This nevertheless does not take one very far. Ultimately, all we really get out of this is a kind of fuzzy theism. The Calvin and Van Til would of course admit this. Therefore, here, particularly with second article issues, the empiricist apologetic works best. It can be shown, for example, that Sodom and Gomorrah burned up around the time of Abraham. It can also be shown that the walls of Jericho fell at the time of Joshua- it can even be shown that it was harvest time, as the Bible clearly states that it was. Most importantly, the authority of the NT and OT are validated by Jesus' resurrection. Even if there are holes in our knowledge regarding the verifiability of certain events in salvation history (we cannot demonstrate, for example, that Abraham had two sons or that Sarah laughed when she heard that they would give birth to a child), the reliability of the Bible's reports of these events can be deduced as being inerrant from the fact of Jesus' own objectively valid claims about his own authority and about the authority of the Scriptures. Herein, I would claim, lies the value of Montgomery's approach.

Saturday, March 3, 2012

Being, Becoming, and the Trinity.

The problem of being and becoming has long plagued philosophers.  The existence of both being and becoming is obvious in the world around us.  Things change.  Things get better, things get worse, and things grow old and die.  Nevertheless, their existence persists, as does existence in general.  So, how is it that things both change and remain the same?  Moreover, if things are ever in flux, how can there be any stability of moral value and meaning?  Lastly, since being and becoming are the opposites of one another, how is it possible to relate them to one another?

In Eastern philosophies, as well as the pre-Socratics, essentially took the position that either being or becoming was an illusion.  For the Vedanta school of Hinduism, Atman (the self) is Brahman (being/God).  Consequently, becoming is unreal and an illusion (Maya), and only being is real.  Within the Hellenic world, Parmenides essentially took the same position.  In Buddhism, and the Greek Milesians speculators, the opposite was the case: There was no stable ground of being, only becoming.  For Buddhists, the whole empirical world is nothing but an illusion of stability.  Everything is empty, everything is a grey "suchness."  For the Milesians, as well as for the later Epicureans and Atomists, everything was the flux of a certain "Ur-stuff" of reality- water, earth, atoms, etc.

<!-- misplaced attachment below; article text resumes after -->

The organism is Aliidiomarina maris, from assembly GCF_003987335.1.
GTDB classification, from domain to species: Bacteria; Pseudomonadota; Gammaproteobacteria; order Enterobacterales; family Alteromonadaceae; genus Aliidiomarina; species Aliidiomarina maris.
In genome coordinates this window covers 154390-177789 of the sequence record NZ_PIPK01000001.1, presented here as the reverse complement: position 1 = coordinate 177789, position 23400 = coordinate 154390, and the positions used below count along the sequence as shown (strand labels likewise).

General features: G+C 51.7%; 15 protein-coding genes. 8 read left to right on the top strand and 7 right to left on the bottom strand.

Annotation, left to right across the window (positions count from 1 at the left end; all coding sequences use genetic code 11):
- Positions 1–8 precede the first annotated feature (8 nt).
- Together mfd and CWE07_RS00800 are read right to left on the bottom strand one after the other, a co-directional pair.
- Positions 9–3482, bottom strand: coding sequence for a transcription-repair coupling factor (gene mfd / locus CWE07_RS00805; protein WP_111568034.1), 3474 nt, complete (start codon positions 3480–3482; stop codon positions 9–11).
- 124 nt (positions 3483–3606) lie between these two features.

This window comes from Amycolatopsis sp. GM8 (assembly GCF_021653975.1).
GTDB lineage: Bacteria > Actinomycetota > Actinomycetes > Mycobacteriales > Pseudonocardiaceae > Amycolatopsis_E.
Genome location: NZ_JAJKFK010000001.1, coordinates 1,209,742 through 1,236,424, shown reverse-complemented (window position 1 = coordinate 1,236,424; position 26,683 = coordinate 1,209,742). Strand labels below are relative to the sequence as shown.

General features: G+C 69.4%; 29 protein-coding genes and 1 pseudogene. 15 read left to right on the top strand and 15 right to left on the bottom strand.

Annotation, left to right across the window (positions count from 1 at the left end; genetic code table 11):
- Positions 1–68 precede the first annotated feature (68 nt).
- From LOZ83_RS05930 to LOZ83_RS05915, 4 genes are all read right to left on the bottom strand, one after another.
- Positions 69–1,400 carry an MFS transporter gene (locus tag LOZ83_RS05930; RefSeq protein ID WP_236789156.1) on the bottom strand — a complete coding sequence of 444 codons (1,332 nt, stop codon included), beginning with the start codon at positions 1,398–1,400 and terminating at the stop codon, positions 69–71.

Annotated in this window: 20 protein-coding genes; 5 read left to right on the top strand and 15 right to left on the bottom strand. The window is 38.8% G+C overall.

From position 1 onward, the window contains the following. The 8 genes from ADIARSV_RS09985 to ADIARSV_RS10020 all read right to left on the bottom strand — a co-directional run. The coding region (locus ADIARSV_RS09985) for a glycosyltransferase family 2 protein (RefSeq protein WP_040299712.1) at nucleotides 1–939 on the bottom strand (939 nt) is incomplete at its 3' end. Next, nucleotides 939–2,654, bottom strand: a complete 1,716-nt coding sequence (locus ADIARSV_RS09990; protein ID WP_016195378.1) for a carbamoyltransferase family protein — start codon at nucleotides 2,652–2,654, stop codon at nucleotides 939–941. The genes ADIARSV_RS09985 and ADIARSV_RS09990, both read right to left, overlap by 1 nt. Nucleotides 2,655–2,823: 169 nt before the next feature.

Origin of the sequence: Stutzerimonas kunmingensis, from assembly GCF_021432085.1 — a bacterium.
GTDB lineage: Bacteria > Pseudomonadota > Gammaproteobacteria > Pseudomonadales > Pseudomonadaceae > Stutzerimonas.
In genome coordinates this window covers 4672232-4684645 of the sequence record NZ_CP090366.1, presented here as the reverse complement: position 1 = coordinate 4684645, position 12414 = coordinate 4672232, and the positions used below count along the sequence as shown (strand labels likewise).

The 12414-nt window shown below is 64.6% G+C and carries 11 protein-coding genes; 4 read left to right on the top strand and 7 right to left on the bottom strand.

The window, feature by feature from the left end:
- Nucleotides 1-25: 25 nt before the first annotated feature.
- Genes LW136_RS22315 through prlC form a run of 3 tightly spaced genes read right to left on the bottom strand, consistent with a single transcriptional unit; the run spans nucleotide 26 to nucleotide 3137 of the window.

The difficulty with either of these approach is obvious.  First, they have a tendency of accounting only for some datum of reality (namely either the phenomenon of being or becoming) and not the other.  They simply dismiss being or becoming as illusion when it does not fit into their comprehensive description of reality.  Secondly, either solution logically collapses into a form of nihilism.  If all temporality is illusion, and there is nothing but undifferentiated being, then nothing I do in my temporal life is meaningful- since flux and the becoming (within which the moral life is lived) is illusory.  Conversely, if I posit that all is mere temporality, then there is nothing but the flux of my becoming.  Therefore my existence lacks an eternal and stable meaning.  Stability of truth and meaning can only be an actuality with reference to an eternal and unchanging reality.

Plato and Aristotle were in many ways able to improve on this.  For Plato, being and becoming are both realities.  The "Good" and the realm of the forms, exists as a stable ground of all reality.  Temporal reality echoes the eternal realm.  Becoming gains meaning by imaging being.  In the case of Aristotle, the form/matter distinction help relate being and becoming to one another in temporal objects.  The form exists as the stable reality at core of individually subsisting things.  It represents the unchanging inner reality which actuates itself through the becoming of change and growth of the individually subsisting thing.  Matter of course accounts for the individuation and change in the object, which form (the organizing principle) utilizes.